I don’t know about you, but sometimes it just irks me, as a consumer, that group buying restaurant offers on daily deal sites usually come with a bill limit. You pay $10 for $20 value, but you cannot combine vouchers in a single bill. And since restaurant meals with two or more people usually cost much more than $20, as much as you want to use your three vouchers to get 50% off the entire bill, you can’t. HungryDeals‘ new eCode system allows you to do that.
Served by the folks at popular food portal, HungryGoWhere, HungryDeals was launched sometime last Dec. We profiled the new site back in November and billed it as a “Groupon + Threadless + Food” (as they also allowed voting and resurrection of deals), and in my opinion, was to be a force to be reckoned with as it leveraged off HungryGoWhere’s immense reach and database.
Changing The Daily Deal Model For Food & Beverage Industry
Four months later, HungryDeals has undergone a revamp and launched a new system that takes it away from group buying.
Their new eCode system allows the consumer to buy a code for a small sum – their first deal under this system is for the Waruku chain of restaurants, $3.75, and this code gives 30% off the bill, the entire bill. This allows a consumer to spend however much she wants instead of keeping to a fixed sum.
Partially in response to consumers’ comments that they do not like printing out vouchers, the eCode system is now made more convenient for the diner: there is no longer a need to print out anything, the consumer gets a short numbered code all she has to do is to quote the code when calling to make a reservation. After, the discount will automatically be applied to the bill. This is great for those impromptu restaurant outings you may have.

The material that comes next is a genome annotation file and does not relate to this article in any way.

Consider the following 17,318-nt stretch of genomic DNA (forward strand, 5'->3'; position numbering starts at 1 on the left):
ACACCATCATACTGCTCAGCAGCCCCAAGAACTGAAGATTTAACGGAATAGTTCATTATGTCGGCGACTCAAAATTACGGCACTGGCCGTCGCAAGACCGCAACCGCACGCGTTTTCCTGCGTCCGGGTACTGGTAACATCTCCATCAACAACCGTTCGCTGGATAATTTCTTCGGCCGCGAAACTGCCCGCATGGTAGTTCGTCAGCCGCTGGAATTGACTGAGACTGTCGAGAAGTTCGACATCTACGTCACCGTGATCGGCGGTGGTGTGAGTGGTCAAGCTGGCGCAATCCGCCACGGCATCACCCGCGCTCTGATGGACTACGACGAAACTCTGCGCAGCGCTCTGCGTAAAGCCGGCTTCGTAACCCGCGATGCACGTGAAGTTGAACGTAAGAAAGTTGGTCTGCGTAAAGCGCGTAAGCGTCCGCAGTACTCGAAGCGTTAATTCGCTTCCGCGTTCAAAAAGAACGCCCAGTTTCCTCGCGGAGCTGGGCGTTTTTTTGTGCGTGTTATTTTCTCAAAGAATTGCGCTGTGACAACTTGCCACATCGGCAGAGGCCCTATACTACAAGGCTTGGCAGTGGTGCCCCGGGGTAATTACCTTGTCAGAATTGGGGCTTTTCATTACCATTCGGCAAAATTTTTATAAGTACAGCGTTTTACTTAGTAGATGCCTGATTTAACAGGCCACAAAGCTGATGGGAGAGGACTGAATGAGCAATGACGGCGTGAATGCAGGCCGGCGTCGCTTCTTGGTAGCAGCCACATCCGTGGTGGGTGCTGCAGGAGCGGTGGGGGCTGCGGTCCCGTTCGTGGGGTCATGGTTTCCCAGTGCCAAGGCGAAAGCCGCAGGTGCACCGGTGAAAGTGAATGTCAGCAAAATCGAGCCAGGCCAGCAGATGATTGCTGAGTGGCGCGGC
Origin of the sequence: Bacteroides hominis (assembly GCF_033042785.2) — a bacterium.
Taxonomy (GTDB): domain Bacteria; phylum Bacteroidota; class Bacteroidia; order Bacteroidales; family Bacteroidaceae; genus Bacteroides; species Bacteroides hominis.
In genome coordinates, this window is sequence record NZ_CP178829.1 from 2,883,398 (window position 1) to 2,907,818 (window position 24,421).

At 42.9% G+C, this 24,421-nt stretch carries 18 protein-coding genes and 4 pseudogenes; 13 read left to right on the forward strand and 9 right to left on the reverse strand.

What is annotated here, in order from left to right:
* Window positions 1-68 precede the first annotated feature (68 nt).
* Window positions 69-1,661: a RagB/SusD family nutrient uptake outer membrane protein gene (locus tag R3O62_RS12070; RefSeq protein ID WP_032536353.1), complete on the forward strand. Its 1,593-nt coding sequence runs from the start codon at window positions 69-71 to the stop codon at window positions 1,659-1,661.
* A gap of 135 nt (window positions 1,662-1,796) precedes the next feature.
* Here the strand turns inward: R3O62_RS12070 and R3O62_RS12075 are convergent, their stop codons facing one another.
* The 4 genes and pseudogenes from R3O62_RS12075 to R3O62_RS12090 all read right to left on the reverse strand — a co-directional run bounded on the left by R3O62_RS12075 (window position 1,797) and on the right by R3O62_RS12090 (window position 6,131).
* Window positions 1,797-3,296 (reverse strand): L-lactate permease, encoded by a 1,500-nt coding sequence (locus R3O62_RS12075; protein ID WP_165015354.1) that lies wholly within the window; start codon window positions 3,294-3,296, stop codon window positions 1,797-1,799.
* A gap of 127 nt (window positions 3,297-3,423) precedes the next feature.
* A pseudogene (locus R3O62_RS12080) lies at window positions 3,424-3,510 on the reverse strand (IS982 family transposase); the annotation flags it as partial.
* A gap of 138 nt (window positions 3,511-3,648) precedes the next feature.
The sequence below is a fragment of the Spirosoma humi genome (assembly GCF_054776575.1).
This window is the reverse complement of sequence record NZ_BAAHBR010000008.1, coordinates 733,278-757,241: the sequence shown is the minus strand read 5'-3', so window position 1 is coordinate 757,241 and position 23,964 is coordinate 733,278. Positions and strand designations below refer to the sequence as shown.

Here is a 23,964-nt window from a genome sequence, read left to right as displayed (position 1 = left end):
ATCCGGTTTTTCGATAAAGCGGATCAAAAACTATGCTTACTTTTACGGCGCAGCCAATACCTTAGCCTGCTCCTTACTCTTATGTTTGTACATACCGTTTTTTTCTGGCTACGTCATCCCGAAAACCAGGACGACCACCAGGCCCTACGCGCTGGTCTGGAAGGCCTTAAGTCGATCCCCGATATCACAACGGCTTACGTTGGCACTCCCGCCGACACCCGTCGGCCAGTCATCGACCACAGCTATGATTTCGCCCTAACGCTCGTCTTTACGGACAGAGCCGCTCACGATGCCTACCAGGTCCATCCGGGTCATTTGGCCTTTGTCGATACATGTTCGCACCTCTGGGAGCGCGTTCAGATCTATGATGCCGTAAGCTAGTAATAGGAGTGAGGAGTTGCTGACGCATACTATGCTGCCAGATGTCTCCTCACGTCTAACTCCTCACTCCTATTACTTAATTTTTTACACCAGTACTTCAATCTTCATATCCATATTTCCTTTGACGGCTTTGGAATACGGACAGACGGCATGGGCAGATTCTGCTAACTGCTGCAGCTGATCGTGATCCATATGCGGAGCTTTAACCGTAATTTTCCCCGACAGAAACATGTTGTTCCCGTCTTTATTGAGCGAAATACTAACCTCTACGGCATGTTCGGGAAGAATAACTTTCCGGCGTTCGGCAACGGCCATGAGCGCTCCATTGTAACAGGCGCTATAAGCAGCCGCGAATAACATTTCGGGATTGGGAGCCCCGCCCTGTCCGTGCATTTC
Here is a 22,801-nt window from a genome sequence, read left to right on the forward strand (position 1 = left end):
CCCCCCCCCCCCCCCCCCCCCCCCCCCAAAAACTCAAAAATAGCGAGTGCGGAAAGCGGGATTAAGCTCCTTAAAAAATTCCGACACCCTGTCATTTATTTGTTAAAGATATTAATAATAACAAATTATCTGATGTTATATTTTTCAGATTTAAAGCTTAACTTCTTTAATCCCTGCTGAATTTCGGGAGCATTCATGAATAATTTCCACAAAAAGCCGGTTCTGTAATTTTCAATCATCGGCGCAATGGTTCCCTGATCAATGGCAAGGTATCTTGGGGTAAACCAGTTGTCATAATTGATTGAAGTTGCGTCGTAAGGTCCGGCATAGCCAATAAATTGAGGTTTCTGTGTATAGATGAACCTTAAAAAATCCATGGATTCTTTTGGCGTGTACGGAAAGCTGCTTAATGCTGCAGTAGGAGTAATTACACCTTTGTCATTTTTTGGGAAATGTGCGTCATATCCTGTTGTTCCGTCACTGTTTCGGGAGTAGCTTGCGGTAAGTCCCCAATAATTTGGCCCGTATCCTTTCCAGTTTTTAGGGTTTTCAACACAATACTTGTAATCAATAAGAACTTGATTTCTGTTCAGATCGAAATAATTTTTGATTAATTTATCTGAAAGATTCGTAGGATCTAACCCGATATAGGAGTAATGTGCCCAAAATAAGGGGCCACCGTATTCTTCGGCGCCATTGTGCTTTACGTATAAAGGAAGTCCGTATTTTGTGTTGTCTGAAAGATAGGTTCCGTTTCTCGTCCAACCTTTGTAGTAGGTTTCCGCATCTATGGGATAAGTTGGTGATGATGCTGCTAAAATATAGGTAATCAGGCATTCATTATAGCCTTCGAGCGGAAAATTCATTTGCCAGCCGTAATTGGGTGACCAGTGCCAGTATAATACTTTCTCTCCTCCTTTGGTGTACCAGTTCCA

Users can also bulk buy eCodes, getting a discount on all if they buy 5 or more.
Getting Out Of The Way Of A Finer Dining Experience
This new HungryDeals model also works out better for restaurants as they take a big hit in the typical group buying structure. In the latter, while it’s great that the restaurants get traffic, the diners weren’t staying and the restrictions in spending were getting in the way of a finer dining experience.
Now, not only is it less of a pinch to buy a voucher – for example, it is SGD 3.75 for one Waruku eCode – diners didn’t have to always mentally calculate to make sure they stayed within the budget.
Making It More Sustainable For Restaurants
Since launch, HungryDeals has partnered with more than 50 restaurants with several running promotions multiple times. Recall, HungryDeals allowed users to vote for past deals to have them resurrected – this proved to be a popular feature and was a great feedback loop back to the restaurants, such that they went back to HungryDeals to test with different kinds of deals.
Even so, co-founder of GTW Holdings, the parent company behind the Hungry brand name, Dennis spoke with me regarding the thin margins that restaurants make and how the typical daily deal model wasn’t sustainable for them, “Because of the wafer-thin margins that restaurants typically make, some ironically hope that their daily deal doesn’t get much response. If there is a great take-up rate for their deal, more often than not, the restaurants can’t even breakeven.” And this was why the Hungry team brainstormed for an alternative model to help restaurants market themselves in a fashion that was more likely to be sustainable.
This new model is designed to “make everyone happy”: consumers have more freedom (but lower discount: ~30% vs. 50-70%), restaurants get more revenue, HungryDeals get paid for their distribution/marketing role.
Do check out HungryDeals and let us know what you think!
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